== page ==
Beyond these powers, other powers would be introduced into Canada's motor vehicle safety regime. Vehicles on Canada's roads are incredibly sophisticated machines, with complex and proprietary computers and software. Their complexity is only going to increase in the years to come. This complexity could make it challenging to obtain information relating to defects or collisions or verifying compliance with the Motor Vehicle Safety Act. Therefore, this bill includes the authority for the minister to order companies to conduct tests, analyses, or studies on a vehicle or equipment and to require them to provide those results to Transport Canada. This new ability to order additional studies would be very valuable to help determine details around safety issues.

As part of the proposed amendments, there will also be a requirement for companies to provide a contact person within the company to whom we can reach out for information and to verify compliance with the Motor Vehicle Safety Act. This requirement would help in the establishment of clear lines of communications between companies and Transport Canada.

While Transport Canada has good lines of communication with the major manufacturers and importers in Canada, which will continue, complete reliance on these informal mechanisms is risky.

Formal, clear lines of communication will help ensure and increase the safety of Canadians. The proposed changes to the legislation will also increase the ability of Transport Canada to verify compliance with the Act and identify and analyze defects and collisions. The bill clarifies where and how Transport Canada's inspectors may access sites in the discharge of their duties. Bill S-2 also adds the ability to require the presence of persons who may be questioned on matters relating to an inspection and to require that all reasonable questions be answered.

The proposed changes will help ensure that our inspectors get the information that they need to ensure that companies are complying with the Motor Vehicle Safety Act, while the authorities, requirements, and tools mentioned will help ensure Canadians' safety. However, there remains a gap in terms of the enforcement of the Motor Vehicle Safety Act and its regulations.

Currently, the act only has limited enforcement tools to encourage compliance from companies. If a violation is suspected, Transport Canada notifies the company, and later follows up to monitor that any corrective action has been taken. If corrective action has not been taken, the only current option available to the department is criminal prosecution. This is time consuming and costly for industry and the government, and in some instances, may not be fully appropriate for a given violation.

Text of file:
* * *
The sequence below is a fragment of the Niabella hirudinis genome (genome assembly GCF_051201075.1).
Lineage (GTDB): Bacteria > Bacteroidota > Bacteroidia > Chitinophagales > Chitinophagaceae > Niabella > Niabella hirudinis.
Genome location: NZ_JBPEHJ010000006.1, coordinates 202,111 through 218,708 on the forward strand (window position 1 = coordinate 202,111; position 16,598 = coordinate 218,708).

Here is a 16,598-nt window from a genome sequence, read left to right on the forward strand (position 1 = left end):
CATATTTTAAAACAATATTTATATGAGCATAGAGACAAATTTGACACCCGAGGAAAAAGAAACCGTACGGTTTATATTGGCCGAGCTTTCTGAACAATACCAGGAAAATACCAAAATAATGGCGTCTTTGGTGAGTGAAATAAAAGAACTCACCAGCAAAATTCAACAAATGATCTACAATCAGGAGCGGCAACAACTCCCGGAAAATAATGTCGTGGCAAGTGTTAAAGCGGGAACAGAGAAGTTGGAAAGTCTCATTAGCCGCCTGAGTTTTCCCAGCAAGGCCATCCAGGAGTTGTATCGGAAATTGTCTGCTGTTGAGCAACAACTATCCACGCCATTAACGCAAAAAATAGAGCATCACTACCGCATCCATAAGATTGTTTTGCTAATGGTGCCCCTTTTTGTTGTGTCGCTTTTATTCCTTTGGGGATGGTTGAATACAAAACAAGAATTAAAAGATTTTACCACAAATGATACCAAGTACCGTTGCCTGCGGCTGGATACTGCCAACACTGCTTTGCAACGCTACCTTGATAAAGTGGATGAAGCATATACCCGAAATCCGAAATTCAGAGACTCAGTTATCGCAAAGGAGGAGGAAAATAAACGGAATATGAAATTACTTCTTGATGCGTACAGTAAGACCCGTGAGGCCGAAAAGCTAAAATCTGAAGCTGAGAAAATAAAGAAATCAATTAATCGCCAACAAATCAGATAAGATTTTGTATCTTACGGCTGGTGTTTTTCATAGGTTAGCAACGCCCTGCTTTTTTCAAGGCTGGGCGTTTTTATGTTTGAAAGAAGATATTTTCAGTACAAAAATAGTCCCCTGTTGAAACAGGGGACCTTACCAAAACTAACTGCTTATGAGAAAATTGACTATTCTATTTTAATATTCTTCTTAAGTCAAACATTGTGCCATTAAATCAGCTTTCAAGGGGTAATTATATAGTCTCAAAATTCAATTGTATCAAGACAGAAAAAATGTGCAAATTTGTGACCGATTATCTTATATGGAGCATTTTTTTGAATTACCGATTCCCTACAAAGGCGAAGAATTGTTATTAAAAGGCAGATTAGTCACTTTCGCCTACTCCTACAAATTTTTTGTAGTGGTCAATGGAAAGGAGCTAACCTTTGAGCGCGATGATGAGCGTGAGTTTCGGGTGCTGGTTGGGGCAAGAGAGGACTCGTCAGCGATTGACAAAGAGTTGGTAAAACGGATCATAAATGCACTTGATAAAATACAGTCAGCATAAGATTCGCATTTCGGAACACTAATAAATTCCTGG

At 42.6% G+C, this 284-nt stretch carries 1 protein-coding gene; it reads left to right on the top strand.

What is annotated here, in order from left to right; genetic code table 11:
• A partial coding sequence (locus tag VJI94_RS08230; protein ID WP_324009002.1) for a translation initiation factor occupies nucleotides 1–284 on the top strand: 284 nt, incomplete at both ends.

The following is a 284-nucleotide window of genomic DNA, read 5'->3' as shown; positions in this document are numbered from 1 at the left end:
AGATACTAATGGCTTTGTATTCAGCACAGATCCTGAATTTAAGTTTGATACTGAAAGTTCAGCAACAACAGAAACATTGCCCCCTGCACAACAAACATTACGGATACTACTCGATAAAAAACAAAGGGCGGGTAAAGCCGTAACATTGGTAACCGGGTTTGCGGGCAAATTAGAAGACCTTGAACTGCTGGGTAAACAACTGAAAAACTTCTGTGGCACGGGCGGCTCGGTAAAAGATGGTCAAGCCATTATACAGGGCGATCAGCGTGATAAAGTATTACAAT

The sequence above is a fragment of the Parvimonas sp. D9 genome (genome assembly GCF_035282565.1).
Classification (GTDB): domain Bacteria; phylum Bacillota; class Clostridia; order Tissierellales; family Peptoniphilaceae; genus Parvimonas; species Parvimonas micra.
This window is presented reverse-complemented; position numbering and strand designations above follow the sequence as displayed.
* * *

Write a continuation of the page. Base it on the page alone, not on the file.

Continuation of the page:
Accordingly, the proposed changes introduce an administrative monetary penalty regime that will help encourage compliance from companies as an efficient, effective and less costly alternative to criminal prosecution. Companies will also have the ability to appeal an administrative monetary penalty to the Transportation Appeal Tribunal of Canada.

The review process will examine if the company or person has committed a violation under the act and, if so, whether the penalty that was levied was appropriate. In specific cases, actions rather than fines may be more appropriate or have greater benefit for Canadians, such as a safety promotion campaign or changes to a company’s safety culture.

A newly proposed tool known as consent agreements would create that authority. These agreements would authorize the minister to negotiate mutually acceptable agreements that would result in enhanced motor vehicle safety for all Canadians. These agreements would be registered in the Federal Court and published. Once published, they would have the status of a court order.

Together, the addition of administrative monetary penalties and consent agreements would dramatically increase the enforcement options available under the Motor Vehicle Safety Act. The proposed additions to the act are not, however, exclusive to the enforcement and compliance regime. As noted, vehicle technologies are advancing at an ever-increasing pace. This is particularly an issue as the automation and connectivity of vehicles increases and as new environmental technologies are further examined and developed.

As these new technologies emerge, there may be benefits in terms of safety, innovation, or the environment. However, sometimes our regulations may not be able to keep with these changes. As such, it is proposed to adjust the interim order and exemption provisions of the Motor Vehicle Safety Act to help ensure the flexibility to support these innovations while concurrently maintaining safety for Canadians.

An interim order allows the temporary suspension or modification of an existing regulation while a permanent regulatory change is being developed. It can signal to industry and Canadians that a regulatory change is in progress that allows the early implementation of such advances. It is proposed to amend the interim authority to extend the period of such an order from one year to three years to allow sufficient time to complete the formal regulations and allow the earlier adoption of new technologies that could benefit Canadians.

In addition, it is proposed to make the current exemption process more efficient. This would support the adoption of new technologies or vehicles. The proposed powers would authorize the minister to grant an exemption from current standards in instances where it would support new safety measures or new kinds of vehicles and technologies but would not compromise the safety of Canadians.

Exemptions would be available to companies that applied for them and could demonstrate that the safety of Canadians would not be compromised. The exemptions would be made public, ensuring a transparent and fair process.

These measures will help to ensure that the Motor Vehicle Safety Act continues to protect the safety of the driving public, while not hindering innovation and technologies that can also benefit Canadians and their safety. This powerful suite of much-needed changes to the act will increase the tools available to the government and industry requirements while still keeping the focus on the safety of Canadians on our roads.